Wai Mun Kong, Zamri Chik, Zahurin Mohamed and Mohammed A. Alshawsh*
Mitragynine, a major active alkaloid of Mitragyna speciosa, acts as an agonist on μ-opioid receptors, producing effects similar to morphine and other opioids. It has been traditionally utilized to alleviate opiate withdrawal symptoms. Besides consideration about potency and selectivity, a good drug must possess a suitable pharmacokinetic profile, with suitable absorption, distribution, metabolism, excretion and toxicity (ADME-Tox) profile, in order to have a high chance of success in clinical trials. The purity of mitragynine in a Mitragyna speciosa alkaloid extract (MSAE) was determined using Ultra-Fast Liquid Chromatography (UFLC). In vitro high throughput ADME-Tox studies such as aqueous solubility, plasma protein binding, metabolic stability, permeability and cytotoxicity tests were carried out to analyze the physicochemical properties of MSAE and mitragynine. The UFLC quantification revealed that the purity of mitragynine in the MSAE was 40.9%. MSAE and mitragynine are highly soluble in aqueous solution at pH 4.0 but less soluble at pH 7.4. A parallel artificial membrane permeability assay demonstrated that it is extensively absorbed through the semi-permeable membrane at pH 7.4 but very poorly at pH 4.0. Both are relatively highly bound to plasma proteins (> 85 % bound) and are metabolically stable to liver microsomes (> 84 % remained unchanged). In comparison to MSAE, mitragynine showed higher cytotoxicity against WRL 68, HepG2 and Clone 9 hepatocytes after 72 h treatment. The obtained ADME and cytotoxicity data demonstrated that both MSAE and mitragynine have poor bioavailability and have the potential to be significantly cytotoxic.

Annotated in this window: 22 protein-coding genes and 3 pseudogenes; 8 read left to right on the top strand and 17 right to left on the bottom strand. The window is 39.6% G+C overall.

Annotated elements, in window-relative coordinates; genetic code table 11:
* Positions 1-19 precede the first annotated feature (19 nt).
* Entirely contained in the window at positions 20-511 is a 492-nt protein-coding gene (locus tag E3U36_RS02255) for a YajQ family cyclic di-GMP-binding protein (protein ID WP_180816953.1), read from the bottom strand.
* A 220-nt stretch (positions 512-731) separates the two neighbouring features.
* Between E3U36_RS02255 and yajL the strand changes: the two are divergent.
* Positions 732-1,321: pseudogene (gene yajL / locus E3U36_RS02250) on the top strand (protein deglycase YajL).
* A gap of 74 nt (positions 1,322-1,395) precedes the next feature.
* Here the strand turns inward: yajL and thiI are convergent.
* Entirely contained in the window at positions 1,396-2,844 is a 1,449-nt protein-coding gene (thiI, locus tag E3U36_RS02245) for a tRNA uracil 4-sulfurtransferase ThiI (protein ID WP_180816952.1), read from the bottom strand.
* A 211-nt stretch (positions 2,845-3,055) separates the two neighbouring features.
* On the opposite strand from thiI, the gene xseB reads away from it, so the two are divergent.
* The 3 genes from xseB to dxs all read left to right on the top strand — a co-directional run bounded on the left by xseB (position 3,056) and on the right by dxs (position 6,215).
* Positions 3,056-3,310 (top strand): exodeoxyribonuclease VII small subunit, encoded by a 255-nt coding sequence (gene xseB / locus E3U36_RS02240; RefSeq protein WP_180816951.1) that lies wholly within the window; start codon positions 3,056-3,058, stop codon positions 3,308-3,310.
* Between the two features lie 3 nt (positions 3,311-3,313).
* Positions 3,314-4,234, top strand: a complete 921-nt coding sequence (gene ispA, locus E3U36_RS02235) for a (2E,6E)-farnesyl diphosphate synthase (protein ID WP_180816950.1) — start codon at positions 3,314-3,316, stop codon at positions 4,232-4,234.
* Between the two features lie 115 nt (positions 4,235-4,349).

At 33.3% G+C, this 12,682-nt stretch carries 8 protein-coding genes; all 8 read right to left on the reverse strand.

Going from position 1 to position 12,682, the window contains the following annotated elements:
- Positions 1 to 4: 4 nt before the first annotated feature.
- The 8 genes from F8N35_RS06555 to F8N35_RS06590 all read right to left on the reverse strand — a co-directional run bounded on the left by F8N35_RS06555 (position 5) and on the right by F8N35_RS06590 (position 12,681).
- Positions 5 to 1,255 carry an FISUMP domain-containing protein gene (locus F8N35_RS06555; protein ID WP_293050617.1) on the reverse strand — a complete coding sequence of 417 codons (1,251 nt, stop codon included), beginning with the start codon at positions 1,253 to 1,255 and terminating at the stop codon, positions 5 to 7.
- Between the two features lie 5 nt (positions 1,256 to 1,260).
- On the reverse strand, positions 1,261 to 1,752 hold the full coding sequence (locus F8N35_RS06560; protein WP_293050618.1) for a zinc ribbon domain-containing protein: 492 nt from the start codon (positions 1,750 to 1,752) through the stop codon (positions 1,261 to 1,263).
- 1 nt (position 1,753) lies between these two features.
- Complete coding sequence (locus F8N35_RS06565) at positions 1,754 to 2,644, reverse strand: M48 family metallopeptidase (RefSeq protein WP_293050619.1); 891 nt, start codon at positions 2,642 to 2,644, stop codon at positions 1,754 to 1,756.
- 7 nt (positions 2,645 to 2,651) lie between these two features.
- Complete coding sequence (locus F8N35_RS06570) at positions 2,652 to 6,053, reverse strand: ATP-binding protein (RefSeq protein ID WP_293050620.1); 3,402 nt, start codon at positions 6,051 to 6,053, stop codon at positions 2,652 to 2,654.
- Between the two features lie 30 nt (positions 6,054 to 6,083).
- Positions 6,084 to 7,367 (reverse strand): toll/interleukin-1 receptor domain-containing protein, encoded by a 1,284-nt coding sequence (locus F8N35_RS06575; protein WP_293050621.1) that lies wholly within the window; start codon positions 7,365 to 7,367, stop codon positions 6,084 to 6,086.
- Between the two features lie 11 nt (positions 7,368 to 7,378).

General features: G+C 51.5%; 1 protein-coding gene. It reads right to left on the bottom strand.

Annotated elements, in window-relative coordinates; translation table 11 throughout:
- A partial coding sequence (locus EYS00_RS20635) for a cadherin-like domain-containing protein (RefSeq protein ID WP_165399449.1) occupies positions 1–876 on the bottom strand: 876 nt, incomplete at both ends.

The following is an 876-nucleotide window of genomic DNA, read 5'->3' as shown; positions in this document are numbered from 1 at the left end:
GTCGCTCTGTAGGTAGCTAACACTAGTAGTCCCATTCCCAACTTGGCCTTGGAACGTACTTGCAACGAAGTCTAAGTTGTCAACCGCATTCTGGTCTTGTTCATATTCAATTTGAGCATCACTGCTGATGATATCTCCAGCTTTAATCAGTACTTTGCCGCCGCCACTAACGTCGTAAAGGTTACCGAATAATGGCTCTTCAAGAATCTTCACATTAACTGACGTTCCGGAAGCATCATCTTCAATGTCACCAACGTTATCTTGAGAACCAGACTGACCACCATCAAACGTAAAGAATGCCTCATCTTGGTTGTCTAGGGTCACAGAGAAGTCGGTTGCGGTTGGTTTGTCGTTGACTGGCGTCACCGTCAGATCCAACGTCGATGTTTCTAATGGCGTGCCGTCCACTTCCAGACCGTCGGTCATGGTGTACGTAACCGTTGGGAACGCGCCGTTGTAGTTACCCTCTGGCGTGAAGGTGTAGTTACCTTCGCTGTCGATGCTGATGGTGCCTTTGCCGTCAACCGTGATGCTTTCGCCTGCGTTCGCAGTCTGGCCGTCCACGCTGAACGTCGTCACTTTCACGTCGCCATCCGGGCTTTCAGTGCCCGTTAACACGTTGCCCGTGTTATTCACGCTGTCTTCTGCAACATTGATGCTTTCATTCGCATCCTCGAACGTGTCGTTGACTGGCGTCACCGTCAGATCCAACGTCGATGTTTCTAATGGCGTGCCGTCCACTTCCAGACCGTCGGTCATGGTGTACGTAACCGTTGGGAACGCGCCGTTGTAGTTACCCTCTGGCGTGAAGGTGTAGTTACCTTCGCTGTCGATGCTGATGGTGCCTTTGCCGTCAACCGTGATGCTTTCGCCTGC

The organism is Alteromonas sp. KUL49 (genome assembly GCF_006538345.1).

ADME-Tox, Cytotoxicity, Mitragyna speciosa alkaloid extract, Mitragynine, Ultra-Fast Liquid Chromatography, High Throughput
Department of Pharmacology, Faculty of Medicine, University of Malaya, 50603 Kuala Lumpur, Department of Pharmacology, Faculty of Medicine, University of Malaya, 50603 Kuala Lumpur, Department of Pharmacology, Faculty of Medicine, University of Malaya, 50603 Kuala Lumpur, Department of Pharmacology, Faculty of Medicine, University of Malaya, 50603 Kuala Lumpur